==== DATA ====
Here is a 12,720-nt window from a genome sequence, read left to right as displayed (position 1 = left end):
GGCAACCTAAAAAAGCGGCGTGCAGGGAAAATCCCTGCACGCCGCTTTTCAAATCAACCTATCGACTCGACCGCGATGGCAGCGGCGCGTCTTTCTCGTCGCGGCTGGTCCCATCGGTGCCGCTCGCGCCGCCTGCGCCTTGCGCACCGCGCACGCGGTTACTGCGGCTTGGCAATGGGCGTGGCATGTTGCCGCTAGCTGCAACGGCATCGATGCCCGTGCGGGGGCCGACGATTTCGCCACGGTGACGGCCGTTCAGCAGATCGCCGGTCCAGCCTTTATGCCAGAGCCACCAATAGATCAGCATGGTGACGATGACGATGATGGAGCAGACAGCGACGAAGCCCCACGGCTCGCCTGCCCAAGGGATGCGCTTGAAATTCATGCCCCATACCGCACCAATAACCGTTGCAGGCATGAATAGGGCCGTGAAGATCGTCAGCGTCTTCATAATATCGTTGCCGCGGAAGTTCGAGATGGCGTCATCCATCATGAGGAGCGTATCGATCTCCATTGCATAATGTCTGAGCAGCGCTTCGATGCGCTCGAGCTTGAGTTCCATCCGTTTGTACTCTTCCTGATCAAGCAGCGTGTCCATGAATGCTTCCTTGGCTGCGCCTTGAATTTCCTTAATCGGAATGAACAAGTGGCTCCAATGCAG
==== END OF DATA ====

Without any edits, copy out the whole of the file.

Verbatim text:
Here is a 12,720-nt window from a genome sequence, read left to right as displayed (position 1 = left end):
GGCAACCTAAAAAAGCGGCGTGCAGGGAAAATCCCTGCACGCCGCTTTTCAAATCAACCTATCGACTCGACCGCGATGGCAGCGGCGCGTCTTTCTCGTCGCGGCTGGTCCCATCGGTGCCGCTCGCGCCGCCTGCGCCTTGCGCACCGCGCACGCGGTTACTGCGGCTTGGCAATGGGCGTGGCATGTTGCCGCTAGCTGCAACGGCATCGATGCCCGTGCGGGGGCCGACGATTTCGCCACGGTGACGGCCGTTCAGCAGATCGCCGGTCCAGCCTTTATGCCAGAGCCACCAATAGATCAGCATGGTGACGATGACGATGATGGAGCAGACAGCGACGAAGCCCCACGGCTCGCCTGCCCAAGGGATGCGCTTGAAATTCATGCCCCATACCGCACCAATAACCGTTGCAGGCATGAATAGGGCCGTGAAGATCGTCAGCGTCTTCATAATATCGTTGCCGCGGAAGTTCGAGATGGCGTCATCCATCATGAGGAGCGTATCGATCTCCATTGCATAATGTCTGAGCAGCGCTTCGATGCGCTCGAGCTTGAGTTCCATCCGTTTGTACTCTTCCTGATCAAGCAGCGTGTCCATGAATGCTTCCTTGGCTGCGCCTTGAATTTCCTTAATCGGAATGAACAAGTGGCTCCAATGCAG